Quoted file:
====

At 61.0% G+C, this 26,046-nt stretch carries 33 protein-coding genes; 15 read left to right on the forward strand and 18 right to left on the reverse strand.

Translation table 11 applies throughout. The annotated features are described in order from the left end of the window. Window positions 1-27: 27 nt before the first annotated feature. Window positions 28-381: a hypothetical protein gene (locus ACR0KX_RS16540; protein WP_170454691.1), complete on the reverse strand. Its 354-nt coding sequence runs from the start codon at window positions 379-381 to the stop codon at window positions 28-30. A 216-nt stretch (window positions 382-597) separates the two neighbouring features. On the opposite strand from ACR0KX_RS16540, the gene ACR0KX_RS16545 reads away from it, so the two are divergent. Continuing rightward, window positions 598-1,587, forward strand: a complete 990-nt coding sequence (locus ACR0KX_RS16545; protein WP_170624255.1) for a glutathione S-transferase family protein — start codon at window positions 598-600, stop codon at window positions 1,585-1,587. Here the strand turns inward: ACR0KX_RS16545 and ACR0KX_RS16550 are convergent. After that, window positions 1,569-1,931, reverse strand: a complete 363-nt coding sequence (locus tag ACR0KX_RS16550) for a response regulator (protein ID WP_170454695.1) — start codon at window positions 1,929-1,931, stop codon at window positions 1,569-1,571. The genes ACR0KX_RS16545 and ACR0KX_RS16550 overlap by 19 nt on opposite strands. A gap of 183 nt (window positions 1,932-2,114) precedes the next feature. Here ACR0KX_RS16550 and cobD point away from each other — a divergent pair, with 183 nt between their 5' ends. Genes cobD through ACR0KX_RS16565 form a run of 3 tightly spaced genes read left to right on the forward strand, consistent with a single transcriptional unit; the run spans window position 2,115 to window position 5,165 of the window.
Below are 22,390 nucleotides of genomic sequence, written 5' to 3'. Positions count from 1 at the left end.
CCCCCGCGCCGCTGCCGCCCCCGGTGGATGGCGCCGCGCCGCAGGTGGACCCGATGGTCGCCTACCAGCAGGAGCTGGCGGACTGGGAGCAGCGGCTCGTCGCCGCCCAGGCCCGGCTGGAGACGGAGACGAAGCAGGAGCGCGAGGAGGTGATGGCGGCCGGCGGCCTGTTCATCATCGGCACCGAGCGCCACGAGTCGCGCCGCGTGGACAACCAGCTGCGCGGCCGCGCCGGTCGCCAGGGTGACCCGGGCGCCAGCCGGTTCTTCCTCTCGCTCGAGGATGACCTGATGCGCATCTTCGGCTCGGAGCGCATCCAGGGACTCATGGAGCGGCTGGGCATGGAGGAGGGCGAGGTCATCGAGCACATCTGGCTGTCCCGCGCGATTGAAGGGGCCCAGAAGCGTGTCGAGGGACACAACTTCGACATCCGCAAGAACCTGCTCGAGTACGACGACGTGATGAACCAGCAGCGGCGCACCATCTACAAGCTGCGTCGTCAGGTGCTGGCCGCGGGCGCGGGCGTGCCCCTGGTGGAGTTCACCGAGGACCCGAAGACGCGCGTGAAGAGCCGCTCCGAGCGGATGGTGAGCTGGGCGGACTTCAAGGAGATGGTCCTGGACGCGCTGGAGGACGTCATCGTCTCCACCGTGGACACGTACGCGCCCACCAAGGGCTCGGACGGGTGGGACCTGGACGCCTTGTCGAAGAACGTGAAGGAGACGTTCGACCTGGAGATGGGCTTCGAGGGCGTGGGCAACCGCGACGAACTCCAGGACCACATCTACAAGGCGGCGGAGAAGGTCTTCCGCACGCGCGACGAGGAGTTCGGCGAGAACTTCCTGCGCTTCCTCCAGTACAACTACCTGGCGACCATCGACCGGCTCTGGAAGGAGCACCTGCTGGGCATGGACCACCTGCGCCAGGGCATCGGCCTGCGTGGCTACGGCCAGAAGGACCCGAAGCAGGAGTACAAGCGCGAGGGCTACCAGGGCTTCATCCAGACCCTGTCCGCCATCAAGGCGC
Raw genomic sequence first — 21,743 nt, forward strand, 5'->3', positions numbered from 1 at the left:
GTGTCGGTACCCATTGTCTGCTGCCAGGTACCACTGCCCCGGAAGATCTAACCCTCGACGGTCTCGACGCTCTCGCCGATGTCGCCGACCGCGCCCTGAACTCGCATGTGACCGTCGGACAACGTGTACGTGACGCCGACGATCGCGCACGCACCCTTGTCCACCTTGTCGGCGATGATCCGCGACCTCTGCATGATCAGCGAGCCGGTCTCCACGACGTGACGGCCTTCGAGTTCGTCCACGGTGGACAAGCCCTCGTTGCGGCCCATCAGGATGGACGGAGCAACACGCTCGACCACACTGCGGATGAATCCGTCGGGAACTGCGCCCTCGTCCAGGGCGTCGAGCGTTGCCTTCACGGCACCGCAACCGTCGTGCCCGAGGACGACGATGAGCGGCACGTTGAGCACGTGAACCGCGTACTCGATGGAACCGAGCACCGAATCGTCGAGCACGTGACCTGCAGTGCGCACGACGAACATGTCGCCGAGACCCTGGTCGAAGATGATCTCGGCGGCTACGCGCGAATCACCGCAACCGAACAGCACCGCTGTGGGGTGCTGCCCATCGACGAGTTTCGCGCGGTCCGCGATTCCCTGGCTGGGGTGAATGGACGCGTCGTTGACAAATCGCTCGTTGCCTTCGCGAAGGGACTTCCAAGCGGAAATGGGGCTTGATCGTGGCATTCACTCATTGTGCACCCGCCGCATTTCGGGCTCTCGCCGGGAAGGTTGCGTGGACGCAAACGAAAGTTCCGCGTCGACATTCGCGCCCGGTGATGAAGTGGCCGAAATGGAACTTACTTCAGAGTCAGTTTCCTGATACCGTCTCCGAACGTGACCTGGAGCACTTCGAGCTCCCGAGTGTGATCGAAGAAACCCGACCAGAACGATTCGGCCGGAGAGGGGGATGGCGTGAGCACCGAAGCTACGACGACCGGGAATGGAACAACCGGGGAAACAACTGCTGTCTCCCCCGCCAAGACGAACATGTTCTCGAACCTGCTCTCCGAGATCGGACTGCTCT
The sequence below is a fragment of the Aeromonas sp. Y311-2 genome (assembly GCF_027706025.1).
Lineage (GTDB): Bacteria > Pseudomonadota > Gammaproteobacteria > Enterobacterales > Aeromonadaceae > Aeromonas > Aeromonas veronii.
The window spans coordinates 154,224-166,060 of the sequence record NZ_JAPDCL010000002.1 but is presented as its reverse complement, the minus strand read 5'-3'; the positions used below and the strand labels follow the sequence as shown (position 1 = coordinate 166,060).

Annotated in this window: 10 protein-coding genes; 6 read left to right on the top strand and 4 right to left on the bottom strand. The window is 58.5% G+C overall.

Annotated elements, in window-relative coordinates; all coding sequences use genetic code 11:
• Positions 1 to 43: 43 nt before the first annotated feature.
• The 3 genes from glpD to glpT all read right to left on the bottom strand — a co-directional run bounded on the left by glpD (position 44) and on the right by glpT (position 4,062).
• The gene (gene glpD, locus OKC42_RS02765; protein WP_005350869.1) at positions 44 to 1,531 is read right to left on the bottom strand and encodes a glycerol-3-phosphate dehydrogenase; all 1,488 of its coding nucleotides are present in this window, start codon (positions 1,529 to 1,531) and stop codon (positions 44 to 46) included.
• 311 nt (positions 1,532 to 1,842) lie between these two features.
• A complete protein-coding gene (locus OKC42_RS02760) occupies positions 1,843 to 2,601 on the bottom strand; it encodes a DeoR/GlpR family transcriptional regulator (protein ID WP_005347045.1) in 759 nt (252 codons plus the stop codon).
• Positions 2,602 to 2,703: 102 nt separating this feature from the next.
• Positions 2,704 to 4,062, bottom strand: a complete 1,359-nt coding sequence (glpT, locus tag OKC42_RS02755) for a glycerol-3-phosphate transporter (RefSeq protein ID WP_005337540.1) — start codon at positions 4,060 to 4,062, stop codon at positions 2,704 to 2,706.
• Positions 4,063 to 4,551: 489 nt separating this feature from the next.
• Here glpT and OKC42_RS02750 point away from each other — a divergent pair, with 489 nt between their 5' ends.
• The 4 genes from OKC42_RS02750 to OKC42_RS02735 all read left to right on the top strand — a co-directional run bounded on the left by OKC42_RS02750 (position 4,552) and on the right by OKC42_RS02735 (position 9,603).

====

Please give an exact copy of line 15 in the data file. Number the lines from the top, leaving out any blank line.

• 311 nt (positions 1,532 to 1,842) lie between these two features.